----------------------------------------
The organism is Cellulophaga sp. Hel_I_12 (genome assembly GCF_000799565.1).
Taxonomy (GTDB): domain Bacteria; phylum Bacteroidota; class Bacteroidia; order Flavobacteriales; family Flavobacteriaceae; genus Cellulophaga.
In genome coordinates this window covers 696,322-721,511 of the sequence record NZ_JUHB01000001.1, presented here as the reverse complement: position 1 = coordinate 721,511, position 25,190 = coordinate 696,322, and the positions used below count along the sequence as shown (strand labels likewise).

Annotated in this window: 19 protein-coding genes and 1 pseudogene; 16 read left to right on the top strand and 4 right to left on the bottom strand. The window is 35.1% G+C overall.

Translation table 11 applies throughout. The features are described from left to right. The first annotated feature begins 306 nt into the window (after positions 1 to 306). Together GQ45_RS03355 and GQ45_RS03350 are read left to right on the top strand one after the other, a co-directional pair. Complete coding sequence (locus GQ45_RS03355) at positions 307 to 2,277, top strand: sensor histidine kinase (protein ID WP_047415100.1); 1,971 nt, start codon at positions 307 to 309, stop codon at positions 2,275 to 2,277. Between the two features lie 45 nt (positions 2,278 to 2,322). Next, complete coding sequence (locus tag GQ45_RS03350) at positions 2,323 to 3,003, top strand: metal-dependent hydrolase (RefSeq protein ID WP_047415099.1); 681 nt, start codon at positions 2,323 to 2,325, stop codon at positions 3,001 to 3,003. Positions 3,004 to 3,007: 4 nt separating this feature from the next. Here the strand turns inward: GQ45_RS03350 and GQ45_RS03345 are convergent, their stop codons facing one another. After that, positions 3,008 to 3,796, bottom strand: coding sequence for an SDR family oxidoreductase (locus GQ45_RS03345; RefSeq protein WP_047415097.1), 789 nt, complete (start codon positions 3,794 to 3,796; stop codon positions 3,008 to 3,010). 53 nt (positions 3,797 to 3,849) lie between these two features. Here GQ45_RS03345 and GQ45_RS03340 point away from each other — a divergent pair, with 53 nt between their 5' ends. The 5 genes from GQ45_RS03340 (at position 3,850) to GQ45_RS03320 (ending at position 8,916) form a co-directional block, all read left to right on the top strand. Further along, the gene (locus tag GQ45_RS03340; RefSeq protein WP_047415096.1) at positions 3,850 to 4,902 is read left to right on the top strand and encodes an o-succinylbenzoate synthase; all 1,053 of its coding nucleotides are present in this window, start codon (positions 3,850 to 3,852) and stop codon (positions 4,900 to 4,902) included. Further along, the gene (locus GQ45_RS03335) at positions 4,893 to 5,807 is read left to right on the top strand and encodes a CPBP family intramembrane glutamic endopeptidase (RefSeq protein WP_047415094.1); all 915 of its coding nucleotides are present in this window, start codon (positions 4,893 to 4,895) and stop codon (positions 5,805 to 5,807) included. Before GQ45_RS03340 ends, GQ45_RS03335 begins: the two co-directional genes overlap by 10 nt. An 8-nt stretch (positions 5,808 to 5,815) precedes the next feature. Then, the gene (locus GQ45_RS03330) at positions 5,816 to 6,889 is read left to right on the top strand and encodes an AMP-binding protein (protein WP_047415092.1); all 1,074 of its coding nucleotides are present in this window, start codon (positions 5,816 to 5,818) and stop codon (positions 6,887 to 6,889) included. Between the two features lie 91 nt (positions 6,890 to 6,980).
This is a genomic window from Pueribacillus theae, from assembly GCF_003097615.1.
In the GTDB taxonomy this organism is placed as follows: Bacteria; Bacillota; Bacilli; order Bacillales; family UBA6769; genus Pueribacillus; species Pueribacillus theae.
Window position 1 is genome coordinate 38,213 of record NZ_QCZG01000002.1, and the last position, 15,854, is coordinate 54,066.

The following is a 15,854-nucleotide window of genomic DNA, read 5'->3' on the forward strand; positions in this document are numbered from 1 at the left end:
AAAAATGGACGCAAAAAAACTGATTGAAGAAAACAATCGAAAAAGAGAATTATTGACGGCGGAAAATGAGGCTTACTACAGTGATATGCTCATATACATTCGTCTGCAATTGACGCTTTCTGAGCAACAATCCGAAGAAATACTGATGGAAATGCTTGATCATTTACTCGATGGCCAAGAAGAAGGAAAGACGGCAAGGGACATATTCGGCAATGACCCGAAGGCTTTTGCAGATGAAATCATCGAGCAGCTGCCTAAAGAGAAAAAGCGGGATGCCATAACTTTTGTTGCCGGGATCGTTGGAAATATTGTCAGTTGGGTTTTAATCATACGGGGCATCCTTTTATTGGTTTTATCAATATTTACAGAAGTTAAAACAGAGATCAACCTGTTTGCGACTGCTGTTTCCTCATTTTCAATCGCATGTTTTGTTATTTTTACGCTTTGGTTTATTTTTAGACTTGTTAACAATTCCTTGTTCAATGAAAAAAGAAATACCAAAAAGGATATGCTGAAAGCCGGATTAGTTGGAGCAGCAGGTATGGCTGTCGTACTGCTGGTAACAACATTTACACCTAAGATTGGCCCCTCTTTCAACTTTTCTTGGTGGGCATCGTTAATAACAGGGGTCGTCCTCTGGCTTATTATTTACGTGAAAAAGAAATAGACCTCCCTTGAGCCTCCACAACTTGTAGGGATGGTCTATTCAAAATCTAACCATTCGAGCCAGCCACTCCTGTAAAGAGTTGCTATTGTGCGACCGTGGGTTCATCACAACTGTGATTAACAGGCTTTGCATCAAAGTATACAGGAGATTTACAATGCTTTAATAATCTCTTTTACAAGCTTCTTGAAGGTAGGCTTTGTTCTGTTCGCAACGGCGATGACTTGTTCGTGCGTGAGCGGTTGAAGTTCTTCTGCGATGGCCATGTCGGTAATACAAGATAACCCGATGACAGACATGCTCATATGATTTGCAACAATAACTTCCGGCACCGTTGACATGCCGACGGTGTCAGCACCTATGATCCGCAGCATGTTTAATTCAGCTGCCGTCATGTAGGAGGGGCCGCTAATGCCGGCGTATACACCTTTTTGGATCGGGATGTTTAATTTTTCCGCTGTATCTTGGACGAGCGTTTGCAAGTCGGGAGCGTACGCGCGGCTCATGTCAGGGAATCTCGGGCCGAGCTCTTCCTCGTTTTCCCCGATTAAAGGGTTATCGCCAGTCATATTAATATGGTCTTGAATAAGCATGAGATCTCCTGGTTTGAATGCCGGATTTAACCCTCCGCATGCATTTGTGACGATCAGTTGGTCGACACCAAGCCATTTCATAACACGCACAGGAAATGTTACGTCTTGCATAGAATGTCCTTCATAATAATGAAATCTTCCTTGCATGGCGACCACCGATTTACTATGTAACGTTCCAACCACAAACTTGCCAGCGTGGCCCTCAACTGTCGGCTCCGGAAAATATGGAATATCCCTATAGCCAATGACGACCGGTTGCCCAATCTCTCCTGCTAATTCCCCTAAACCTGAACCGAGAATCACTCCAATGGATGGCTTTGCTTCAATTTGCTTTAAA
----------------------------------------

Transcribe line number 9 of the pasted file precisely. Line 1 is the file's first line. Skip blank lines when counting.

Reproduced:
The following is a 15,854-nucleotide window of genomic DNA, read 5'->3' on the forward strand; positions in this document are numbered from 1 at the left end: